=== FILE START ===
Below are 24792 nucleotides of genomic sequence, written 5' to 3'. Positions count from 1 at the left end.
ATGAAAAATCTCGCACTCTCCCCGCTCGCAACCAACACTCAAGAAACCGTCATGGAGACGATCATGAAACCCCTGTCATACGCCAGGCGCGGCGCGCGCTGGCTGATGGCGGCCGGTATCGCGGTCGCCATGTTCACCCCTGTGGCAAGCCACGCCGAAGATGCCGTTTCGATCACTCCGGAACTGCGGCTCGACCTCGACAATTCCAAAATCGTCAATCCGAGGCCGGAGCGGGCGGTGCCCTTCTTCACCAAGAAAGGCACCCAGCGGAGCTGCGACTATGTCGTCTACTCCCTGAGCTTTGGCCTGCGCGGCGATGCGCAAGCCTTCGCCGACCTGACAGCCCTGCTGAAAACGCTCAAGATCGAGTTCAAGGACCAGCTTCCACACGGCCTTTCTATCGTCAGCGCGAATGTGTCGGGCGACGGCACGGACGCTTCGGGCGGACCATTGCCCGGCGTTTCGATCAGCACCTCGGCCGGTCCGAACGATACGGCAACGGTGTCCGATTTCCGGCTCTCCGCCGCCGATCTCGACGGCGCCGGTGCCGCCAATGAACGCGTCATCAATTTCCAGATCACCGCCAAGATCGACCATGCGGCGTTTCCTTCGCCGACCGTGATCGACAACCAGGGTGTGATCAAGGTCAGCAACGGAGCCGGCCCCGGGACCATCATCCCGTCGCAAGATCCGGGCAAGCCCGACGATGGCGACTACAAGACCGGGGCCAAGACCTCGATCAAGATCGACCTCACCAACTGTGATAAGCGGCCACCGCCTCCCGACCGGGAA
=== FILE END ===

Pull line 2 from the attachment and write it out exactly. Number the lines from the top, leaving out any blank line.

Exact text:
ATGAAAAATCTCGCACTCTCCCCGCTCGCAACCAACACTCAAGAAACCGTCATGGAGACGATCATGAAACCCCTGTCATACGCCAGGCGCGGCGCGCGCTGGCTGATGGCGGCCGGTATCGCGGTCGCCATGTTCACCCCTGTGGCAAGCCACGCCGAAGATGCCGTTTCGATCACTCCGGAACTGCGGCTCGACCTCGACAATTCCAAAATCGTCAATCCGAGGCCGGAGCGGGCGGTGCCCTTCTTCACCAAGAAAGGCACCCAGCGGAGCTGCGACTATGTCGTCTACTCCCTGAGCTTTGGCCTGCGCGGCGATGCGCAAGCCTTCGCCGACCTGACAGCCCTGCTGAAAACGCTCAAGATCGAGTTCAAGGACCAGCTTCCACACGGCCTTTCTATCGTCAGCGCGAATGTGTCGGGCGACGGCACGGACGCTTCGGGCGGACCATTGCCCGGCGTTTCGATCAGCACCTCGGCCGGTCCGAACGATACGGCAACGGTGTCCGATTTCCGGCTCTCCGCCGCCGATCTCGACGGCGCCGGTGCCGCCAATGAACGCGTCATCAATTTCCAGATCACCGCCAAGATCGACCATGCGGCGTTTCCTTCGCCGACCGTGATCGACAACCAGGGTGTGATCAAGGTCAGCAACGGAGCCGGCCCCGGGACCATCATCCCGTCGCAAGATCCGGGCAAGCCCGACGATGGCGACTACAAGACCGGGGCCAAGACCTCGATCAAGATCGACCTCACCAACTGTGATAAGCGGCCACCGCCTCCCGACCGGGAA